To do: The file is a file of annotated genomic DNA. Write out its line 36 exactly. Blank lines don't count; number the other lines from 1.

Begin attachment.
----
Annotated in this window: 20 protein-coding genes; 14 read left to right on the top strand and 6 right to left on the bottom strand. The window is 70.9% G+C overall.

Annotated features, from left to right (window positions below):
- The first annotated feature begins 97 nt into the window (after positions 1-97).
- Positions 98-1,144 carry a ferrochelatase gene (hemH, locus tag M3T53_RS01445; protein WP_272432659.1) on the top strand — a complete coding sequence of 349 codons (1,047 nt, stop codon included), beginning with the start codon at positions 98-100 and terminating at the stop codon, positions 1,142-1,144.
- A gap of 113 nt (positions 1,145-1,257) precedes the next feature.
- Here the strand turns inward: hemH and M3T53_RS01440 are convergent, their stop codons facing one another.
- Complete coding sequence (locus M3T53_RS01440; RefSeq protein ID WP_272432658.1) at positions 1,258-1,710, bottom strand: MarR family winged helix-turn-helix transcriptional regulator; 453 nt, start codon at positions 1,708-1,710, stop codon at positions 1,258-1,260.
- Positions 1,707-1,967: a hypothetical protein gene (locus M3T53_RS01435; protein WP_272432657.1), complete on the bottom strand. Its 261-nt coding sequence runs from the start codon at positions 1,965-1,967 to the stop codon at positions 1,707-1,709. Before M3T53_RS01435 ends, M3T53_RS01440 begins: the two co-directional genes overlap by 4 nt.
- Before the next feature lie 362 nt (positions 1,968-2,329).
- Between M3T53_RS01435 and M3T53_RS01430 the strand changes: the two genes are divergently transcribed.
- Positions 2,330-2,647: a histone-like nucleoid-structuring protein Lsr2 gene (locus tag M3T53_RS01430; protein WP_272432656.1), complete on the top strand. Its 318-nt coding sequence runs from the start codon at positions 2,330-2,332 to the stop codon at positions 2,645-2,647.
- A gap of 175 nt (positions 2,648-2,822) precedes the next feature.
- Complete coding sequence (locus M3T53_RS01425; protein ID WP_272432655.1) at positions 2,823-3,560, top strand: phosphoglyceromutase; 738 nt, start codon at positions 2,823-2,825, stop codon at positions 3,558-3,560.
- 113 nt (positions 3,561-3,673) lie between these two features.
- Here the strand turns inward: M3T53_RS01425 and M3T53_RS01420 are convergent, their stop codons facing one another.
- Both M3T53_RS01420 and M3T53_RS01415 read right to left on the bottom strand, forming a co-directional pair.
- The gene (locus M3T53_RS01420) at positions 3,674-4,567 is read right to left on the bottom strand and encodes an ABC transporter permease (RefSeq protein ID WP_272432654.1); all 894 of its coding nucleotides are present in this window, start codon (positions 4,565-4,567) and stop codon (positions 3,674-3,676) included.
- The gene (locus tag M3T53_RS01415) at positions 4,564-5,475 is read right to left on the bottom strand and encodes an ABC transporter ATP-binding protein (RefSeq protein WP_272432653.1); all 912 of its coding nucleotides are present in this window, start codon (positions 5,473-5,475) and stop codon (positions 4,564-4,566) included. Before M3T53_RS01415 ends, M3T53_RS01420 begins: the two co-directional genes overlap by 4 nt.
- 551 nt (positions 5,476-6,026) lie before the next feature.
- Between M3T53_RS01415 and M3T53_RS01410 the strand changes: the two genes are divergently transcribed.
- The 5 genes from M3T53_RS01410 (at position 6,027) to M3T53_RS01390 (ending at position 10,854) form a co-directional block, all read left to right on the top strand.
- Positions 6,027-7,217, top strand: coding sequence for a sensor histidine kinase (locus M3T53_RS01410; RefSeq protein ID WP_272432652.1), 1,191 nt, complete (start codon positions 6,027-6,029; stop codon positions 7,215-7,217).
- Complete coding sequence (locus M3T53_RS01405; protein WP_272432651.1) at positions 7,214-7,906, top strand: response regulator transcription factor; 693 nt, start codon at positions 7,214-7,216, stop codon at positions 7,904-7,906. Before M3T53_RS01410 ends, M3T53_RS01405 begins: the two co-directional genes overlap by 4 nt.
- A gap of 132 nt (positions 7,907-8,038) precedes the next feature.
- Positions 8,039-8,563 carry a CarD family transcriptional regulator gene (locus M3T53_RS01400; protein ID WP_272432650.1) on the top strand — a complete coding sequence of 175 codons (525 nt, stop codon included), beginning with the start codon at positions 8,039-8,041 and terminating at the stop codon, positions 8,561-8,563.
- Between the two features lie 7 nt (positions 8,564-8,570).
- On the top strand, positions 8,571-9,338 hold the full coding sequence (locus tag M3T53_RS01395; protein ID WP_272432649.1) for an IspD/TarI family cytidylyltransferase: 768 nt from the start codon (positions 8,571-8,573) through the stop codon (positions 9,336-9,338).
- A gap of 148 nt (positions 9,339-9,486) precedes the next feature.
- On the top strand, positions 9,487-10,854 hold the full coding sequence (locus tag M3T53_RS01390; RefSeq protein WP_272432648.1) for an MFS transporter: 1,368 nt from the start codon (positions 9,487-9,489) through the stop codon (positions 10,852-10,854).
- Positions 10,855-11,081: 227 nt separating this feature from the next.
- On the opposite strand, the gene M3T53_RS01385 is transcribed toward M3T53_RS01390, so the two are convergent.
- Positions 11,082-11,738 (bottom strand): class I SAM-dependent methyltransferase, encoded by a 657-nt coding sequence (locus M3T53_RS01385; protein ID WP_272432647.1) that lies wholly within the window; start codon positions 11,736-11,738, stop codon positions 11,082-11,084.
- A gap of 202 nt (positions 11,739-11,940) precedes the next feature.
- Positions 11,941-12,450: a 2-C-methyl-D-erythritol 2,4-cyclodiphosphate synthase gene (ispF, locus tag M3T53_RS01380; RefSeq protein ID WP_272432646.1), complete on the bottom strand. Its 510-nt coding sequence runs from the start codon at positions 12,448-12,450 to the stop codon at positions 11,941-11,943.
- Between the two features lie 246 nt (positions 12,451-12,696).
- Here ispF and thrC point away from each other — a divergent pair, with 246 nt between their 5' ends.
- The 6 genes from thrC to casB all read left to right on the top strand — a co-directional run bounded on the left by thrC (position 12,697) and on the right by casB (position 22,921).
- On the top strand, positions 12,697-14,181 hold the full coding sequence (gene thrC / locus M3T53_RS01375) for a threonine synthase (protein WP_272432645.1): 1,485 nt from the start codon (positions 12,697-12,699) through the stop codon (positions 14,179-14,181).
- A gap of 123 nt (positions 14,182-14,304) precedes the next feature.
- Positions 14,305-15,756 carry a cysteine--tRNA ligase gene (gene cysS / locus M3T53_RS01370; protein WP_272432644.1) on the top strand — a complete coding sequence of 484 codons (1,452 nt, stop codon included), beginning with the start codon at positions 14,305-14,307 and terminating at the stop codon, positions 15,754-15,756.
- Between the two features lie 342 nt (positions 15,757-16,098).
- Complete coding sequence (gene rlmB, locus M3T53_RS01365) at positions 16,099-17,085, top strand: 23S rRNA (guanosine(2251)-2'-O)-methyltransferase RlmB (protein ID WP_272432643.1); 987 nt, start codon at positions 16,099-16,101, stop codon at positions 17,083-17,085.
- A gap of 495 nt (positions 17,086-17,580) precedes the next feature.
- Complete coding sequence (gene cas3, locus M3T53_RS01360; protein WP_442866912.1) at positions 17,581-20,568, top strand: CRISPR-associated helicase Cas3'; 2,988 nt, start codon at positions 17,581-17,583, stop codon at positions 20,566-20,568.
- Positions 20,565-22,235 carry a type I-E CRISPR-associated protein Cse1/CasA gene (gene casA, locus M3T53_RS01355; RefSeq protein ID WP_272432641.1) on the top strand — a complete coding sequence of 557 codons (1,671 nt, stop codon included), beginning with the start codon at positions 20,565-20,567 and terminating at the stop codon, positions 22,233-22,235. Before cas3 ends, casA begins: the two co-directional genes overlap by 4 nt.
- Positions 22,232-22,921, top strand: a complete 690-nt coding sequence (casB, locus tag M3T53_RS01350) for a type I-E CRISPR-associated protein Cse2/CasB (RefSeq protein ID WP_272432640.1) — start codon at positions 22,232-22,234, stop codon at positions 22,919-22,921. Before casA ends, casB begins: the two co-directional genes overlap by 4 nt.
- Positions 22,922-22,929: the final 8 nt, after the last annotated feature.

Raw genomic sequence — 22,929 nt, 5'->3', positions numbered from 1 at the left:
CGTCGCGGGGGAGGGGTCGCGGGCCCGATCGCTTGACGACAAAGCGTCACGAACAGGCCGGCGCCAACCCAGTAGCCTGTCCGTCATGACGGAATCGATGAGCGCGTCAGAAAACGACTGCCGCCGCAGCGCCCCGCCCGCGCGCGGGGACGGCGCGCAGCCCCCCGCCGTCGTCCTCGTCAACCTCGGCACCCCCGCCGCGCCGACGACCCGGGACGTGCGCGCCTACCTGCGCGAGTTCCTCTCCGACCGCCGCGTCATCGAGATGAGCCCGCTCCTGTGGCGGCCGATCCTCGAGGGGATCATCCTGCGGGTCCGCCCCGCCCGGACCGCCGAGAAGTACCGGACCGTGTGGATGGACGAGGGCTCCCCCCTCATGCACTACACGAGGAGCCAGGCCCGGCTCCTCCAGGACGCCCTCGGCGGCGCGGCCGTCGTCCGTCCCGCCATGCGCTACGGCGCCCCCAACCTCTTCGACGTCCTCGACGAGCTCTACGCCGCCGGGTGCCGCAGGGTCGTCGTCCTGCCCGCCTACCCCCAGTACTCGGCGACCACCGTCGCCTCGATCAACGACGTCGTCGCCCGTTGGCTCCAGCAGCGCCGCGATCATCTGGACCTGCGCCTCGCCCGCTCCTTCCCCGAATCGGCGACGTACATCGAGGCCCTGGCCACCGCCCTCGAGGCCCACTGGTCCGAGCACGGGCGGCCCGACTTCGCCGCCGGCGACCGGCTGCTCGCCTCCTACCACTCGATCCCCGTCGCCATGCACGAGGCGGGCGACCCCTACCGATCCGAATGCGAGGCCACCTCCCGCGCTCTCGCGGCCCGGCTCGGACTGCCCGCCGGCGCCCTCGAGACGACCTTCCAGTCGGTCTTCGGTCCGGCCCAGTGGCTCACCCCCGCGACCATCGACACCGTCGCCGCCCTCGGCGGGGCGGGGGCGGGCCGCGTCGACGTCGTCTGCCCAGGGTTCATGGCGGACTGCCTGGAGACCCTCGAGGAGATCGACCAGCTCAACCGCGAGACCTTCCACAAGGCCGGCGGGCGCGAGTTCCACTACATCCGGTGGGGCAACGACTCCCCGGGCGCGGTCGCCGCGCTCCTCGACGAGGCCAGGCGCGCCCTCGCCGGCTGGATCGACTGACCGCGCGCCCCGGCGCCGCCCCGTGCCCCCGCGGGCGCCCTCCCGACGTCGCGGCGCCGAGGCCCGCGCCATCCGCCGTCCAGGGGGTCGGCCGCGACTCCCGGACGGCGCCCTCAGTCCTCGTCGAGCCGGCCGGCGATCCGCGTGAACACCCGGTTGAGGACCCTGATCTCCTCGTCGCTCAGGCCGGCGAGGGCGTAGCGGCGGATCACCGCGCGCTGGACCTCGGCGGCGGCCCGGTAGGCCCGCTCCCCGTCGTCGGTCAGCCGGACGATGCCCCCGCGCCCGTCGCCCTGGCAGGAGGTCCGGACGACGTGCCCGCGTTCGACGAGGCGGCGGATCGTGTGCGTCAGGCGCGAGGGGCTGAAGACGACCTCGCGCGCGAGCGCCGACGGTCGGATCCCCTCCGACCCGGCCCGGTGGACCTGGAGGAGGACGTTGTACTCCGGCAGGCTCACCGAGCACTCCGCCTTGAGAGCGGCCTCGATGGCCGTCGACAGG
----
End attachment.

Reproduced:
- Here ispF and thrC point away from each other — a divergent pair, with 246 nt between their 5' ends.